Anzi remembered this place, every bend, every dip, every shadow. Or so she wanted to think, but that was impossible. This was part of the desert, which changed day by day. Nothing was ever the same, especially not after almost six years. She had come here when she was twelve just like those recruits. After two years of rigorous training and advancement through the ranks, she had been named one of the dozen most promising and put through her First Run. She had completed it on the first try. Was the only one who’d ever managed it. There it was, the memory of stumbling over and slapping her hands on the tower of circular stones that marked the finish point, bleeding and heaving with two broken ribs, a shattered nose, and both eyes so swollen she’d barely been able to see. How she had managed to fight off the senior soldiers chasing her and make it to the end, none of the officers knew, until the four Second Runners had come trotting out of the gorge with bruise
The instant Doufan tensed his legs, Anzi followed suit, but she was the first to leap. With spear in hand, she lunged with the tip pointed at his chest. He was too lithe and agile to be struck anywhere else. But he disappeared in a brown leather blur and she reeled back, imagining a blade slicing through her spine already. Disadvantage. Even magicked, a weakened spear wouldn’t hold long against his halberd, but she had no choice. He was forcing her hand, and Aimee was in the back still aiming rocks at her with alarmingly deadly aim. They were playing it safe, with her using her potshots to limit Anzi’s mobility while Doufan chipped away at her stamina with a rapid chain of strikes from his halberd. She leaped back to avoid a vicious downward stab that would have impaled her foot and trapped it to the ground, but in doing so, Aimee found yet another opening to send a rock flying toward her forehead. It thwacked her in the face and she staggered back, seeing d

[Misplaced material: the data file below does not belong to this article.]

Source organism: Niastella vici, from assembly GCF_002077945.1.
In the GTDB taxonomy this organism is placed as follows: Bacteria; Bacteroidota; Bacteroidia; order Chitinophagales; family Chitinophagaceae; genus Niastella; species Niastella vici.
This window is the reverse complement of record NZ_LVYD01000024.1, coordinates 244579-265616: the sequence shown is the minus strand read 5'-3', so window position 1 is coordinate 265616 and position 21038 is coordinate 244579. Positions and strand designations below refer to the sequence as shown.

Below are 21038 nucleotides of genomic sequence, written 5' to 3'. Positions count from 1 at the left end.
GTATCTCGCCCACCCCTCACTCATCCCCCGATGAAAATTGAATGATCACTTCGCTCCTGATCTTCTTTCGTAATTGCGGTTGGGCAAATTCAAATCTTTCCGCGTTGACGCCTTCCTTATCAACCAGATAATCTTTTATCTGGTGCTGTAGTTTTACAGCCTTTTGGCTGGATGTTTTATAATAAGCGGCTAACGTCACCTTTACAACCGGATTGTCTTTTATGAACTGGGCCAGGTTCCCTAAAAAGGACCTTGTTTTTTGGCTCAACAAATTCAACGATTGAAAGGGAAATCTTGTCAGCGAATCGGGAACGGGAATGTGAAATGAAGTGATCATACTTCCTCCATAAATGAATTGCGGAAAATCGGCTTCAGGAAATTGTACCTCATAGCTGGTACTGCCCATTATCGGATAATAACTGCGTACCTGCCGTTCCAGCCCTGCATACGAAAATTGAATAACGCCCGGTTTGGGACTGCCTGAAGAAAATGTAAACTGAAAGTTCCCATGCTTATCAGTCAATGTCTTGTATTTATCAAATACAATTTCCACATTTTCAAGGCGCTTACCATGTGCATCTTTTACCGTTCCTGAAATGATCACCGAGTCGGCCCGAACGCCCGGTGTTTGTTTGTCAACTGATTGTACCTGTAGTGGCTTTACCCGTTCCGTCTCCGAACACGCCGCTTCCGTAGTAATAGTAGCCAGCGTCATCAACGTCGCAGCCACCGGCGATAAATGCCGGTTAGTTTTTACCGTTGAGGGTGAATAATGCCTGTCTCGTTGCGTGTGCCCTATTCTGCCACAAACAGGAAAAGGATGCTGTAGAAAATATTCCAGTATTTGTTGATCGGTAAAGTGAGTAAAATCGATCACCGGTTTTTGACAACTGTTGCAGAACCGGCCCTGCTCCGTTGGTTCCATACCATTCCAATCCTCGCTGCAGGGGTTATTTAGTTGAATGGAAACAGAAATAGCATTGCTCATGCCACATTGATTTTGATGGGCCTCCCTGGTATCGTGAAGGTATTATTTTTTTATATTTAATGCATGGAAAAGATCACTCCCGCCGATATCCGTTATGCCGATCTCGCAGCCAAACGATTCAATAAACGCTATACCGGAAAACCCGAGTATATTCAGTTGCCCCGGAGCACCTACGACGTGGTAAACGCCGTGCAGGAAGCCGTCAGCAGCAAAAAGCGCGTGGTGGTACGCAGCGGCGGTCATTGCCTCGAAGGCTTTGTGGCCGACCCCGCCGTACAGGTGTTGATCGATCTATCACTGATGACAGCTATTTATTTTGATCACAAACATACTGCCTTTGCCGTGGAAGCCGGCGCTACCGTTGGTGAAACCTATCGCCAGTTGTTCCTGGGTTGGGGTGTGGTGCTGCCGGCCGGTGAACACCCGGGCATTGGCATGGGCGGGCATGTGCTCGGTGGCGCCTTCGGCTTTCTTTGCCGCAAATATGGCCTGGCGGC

“You look like shit.” Anzi Anzi Anzi raised her head to see Pierro standing in the hallway outside her open door. She hadn’t noticed his approach because of the irritating noise that this barracks building tolerated, the humming of constant conversation leaking through the cabin walls and even occasional shouting. In the Imperial City, noise beyond a whisper was never tolerated in sleeping quarters. If soldiers wanted to socialize and speak freely, they went to the recreational buildings. No discipline here at all. Desert garrisons really were disorganized. “You don’t look so good either,” she told the other soldier, making sure to look him up and down with a deliberate, pointed expression from where she sat on her low cot. “You could have left the trash talking behind when I knocked you out, by the way.” He sidled into the tiny room with his hands clasped behind his back, He sidled into the tiny room with hi
“Sir!” Anzi shoved herself off the cot and leaped to her feet to stand at attention, arms locked at her sides and back ramrod-straight in military fashion. She faced the doorway where the colonel stood in all his imposing, white-haired dignity. He was clothed in his formal, dark blue and white Service regalia as always - of course he would never strip himself of any of it, even in this sweltering heat. Colonel Alexandre Bisset, dragon rider, Premier Guard. His bristling white brow suggested advanced age, and yet his face was smooth and unlined. He looked not a day over forty, if that, and yet it was well known that the man had been a loyal member of the Service for over eighty years. This was the youth imbued by a deep bond with an immortal dragon, evidence of his unwavering devotion and prodigious skill. “Get dressed and prepare to leave,” he said, voice curt and raspy as he stared at her with his usual glow
The Imperial City, from whence every good thing flowed. This was the cradle of the nation that had unified every divided territory from the western edge of the Adaraat Desert all the way to the sea. This was the birthplace of all things just and fair, all things meant for greatness. And of course, the seat of the Emperor’s power could be nothing less than grand and breathtakingly beautiful. Far below, the colors of the sprawling city blended and rippled into each other like threads in a great tapestry, the red banners of the various districts twining all about with splendid, curated groves of exotic trees lining every roadway. Many generations before, this place once had another name, but the Emperor had decreed long ago that it would simply become the Imperial City. The Empire was therefore simply the Empire for that reason as well. Instead of attaching a name to it and making it only one of many, this reign was meant to be the one and only. Not an empire, but The Empire. And that wa